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Jack Daniel’s Tennessee Fire

Review: Jack Daniel’s Tennessee Fire   78.5/100
a review by Chip Dykstra (AKA Arctic Wolf)
Posted September 12, 2018

Jack Daniel’s is produced in Lynchburg, Tennessee, by the Jack Daniel Distillery (currently owned by the Brown-Forman Corporation). The flagship brand Jack Daniels Old No. 7 is produced in much the same manner as bourbon, from a corn heavy mash and aged in new charred white oak barrels. However, the Jack Daniel’s distillery has always resisted the use of the bourbon classification, and instead prefers to label their spirit as Tennessee Sour Mash Whiskey. In the advertising and upon their website, the company highlights the fact that Jack Daniels Whiskey undergoes a filtering process (not typically used by bourbon producers) known as the The Lincoln County Process. This Process involves filtering the whiskey through a column of charcoal (or steeping the whiskey in charcoal chips) to remove unwanted flavours and contaminants prior to cask aging. The Jack Daniel’s Distillery produces its own charcoal pellets for the Lincoln County Process from sugar maple timbers. These charcoal pellets are packed into 10-foot (3.0 m) vats, where they are used to remove the impurities from the distilled Jack Daniel’s whiskey.

Jack Daniels Tennessee Fire represents a blending of Jack Daniel’s Tennessee Whiskey with a what the company calls ‘a red-hot cinnamon liqueur’.

The final spirit is bottled at 35 % alcohol by volume.

Note: I was invited to a special Jack Daniel’s Tasting Event where I sampled Jack Daniels Old No. 7, Gentleman Jack, Jack Daniels Single Barrel Select, Jack Daniels Honey, and Jack Daniel’s Tennessee Fire. As a guest at the tasting, I was given small 50 ml samples of each spirit to take home. At the tasting event, I took brief tasting notes for each spirit and compiled this review based upon those tasting notes as well as from my tasting sessions with my small sample of Jack Daniel’s Tennessee Fire.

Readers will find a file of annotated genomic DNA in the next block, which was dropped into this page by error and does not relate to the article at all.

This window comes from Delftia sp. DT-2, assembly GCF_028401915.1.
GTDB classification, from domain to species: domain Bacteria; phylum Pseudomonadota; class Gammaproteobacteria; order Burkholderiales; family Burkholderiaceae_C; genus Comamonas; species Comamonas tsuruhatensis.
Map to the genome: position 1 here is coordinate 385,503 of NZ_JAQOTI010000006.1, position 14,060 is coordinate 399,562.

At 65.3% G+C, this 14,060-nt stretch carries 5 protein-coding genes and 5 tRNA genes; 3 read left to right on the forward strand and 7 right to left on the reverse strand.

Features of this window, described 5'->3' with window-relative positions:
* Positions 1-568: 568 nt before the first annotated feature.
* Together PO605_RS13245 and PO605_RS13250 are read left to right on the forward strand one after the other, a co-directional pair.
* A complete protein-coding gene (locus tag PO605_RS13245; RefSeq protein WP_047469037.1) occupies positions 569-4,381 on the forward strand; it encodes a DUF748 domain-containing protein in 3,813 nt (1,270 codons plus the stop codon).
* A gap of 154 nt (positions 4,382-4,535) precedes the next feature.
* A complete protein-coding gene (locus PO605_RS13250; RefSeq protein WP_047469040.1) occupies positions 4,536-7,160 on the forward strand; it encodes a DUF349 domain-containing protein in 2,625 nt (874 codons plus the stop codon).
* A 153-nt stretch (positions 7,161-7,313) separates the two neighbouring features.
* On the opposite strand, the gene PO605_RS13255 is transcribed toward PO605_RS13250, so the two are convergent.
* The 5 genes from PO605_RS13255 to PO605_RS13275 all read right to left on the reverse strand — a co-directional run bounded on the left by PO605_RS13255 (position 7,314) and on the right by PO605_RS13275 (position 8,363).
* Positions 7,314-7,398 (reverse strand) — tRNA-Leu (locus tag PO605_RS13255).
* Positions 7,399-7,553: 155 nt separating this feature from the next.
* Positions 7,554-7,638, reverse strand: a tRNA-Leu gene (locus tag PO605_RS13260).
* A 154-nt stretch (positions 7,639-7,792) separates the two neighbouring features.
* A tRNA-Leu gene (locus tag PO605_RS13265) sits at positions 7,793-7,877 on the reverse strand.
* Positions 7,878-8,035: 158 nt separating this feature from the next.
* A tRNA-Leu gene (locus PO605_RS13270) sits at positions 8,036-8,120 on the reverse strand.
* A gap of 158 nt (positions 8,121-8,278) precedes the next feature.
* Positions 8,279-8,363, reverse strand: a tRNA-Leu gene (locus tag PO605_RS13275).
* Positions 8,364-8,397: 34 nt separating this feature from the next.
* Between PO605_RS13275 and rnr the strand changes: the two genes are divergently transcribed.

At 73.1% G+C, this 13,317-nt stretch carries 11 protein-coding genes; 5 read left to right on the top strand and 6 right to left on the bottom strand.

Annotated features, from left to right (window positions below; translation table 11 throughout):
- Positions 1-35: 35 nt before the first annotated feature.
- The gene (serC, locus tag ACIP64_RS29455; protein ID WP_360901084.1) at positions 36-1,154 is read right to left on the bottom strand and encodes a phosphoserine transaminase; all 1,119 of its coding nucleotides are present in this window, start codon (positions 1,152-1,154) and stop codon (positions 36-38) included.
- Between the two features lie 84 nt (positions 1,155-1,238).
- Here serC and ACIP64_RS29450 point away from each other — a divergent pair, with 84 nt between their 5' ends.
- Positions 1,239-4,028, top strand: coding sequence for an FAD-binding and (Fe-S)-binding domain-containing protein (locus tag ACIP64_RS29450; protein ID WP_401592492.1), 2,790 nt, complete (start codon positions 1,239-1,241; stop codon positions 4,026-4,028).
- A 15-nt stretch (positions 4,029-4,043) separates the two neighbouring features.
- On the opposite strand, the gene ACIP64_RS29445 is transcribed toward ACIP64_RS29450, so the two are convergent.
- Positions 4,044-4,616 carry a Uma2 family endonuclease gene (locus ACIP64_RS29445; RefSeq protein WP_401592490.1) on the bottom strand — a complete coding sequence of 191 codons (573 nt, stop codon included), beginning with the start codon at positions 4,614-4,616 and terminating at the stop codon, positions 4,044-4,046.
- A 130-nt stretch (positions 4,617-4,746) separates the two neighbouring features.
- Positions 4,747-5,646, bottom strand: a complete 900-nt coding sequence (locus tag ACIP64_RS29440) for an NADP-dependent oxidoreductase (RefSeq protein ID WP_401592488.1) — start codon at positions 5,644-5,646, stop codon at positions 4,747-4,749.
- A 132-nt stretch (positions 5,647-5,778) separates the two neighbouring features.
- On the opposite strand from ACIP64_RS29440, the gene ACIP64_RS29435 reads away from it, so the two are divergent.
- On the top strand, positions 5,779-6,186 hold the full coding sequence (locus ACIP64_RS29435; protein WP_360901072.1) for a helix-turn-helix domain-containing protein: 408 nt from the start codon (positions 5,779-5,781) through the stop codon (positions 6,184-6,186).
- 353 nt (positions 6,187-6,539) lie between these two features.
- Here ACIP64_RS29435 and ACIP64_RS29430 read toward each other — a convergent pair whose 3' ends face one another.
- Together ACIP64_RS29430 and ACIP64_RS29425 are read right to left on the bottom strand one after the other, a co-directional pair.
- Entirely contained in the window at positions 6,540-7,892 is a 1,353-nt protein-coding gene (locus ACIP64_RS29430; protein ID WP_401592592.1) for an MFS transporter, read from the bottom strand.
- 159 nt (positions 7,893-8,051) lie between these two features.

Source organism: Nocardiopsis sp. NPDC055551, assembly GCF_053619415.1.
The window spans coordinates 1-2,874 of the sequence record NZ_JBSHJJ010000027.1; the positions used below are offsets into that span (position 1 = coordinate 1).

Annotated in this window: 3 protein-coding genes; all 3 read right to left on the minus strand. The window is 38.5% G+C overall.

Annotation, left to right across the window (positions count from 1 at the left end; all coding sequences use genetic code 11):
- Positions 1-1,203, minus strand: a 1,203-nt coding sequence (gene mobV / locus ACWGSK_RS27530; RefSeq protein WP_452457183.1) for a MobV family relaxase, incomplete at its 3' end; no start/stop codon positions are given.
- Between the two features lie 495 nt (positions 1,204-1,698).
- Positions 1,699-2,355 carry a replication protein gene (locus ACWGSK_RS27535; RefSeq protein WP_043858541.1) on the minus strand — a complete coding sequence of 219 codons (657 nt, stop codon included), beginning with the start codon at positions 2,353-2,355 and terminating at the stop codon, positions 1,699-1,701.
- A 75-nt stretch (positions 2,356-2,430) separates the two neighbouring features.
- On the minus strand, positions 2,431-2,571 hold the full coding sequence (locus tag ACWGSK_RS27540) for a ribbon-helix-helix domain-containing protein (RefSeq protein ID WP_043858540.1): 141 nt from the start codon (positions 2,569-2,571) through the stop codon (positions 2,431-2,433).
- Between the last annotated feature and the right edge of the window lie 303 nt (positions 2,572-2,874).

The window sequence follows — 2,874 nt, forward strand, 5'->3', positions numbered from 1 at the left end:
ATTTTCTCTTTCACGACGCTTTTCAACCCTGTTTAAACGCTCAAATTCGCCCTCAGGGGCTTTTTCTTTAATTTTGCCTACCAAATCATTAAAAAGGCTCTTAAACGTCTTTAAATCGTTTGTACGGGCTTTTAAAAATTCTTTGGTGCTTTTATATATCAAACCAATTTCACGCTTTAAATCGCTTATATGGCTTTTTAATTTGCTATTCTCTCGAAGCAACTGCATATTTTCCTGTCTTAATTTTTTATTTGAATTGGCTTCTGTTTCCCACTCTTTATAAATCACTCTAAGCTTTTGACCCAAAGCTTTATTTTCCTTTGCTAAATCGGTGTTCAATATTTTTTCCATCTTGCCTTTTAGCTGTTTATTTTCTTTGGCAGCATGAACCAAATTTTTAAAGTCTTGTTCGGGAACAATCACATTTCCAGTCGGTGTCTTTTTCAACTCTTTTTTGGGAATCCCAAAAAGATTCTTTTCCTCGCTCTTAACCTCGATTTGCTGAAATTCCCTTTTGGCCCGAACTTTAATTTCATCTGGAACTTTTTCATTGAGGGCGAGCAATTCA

In the Bottle 4.5/5

Jack Daniel’s Tennessee Fire arrives in the tall rectangular bottle shown to the left. The bottle has angled corners which give the bottle a solid masculine look. The black label features large white lettering which stands out well adding to the overall appeal of the presentation. The combination of a strong bottle and label design gives the whiskey a substantive presence on the bar shelf.

In the Glass 8/10

Colour: Pale Gold (similar to the colour of light brown sugar)

Legs: Medium-Fat droplets which develop into thickish legs

Initial Aroma: Cinnamon Sticks and Cinnamon Heart candies

Decanted Aroma: The cinnamon dominates but we do catch glimpses of oak and wood.

Although the cinnamon is omnipresent, the spirit has better balance than the previously reviewed Jack Daniel’s Tennessee Honey.

In The Mouth 47/60

Alcohol push and Spice: I don’t notice any undo heat from the whiskey, but there is a severe searing of cinnamon spice. The whiskey is well-named.

Initial Taste: Intense cinnamon sticks with a bit of added sweetness.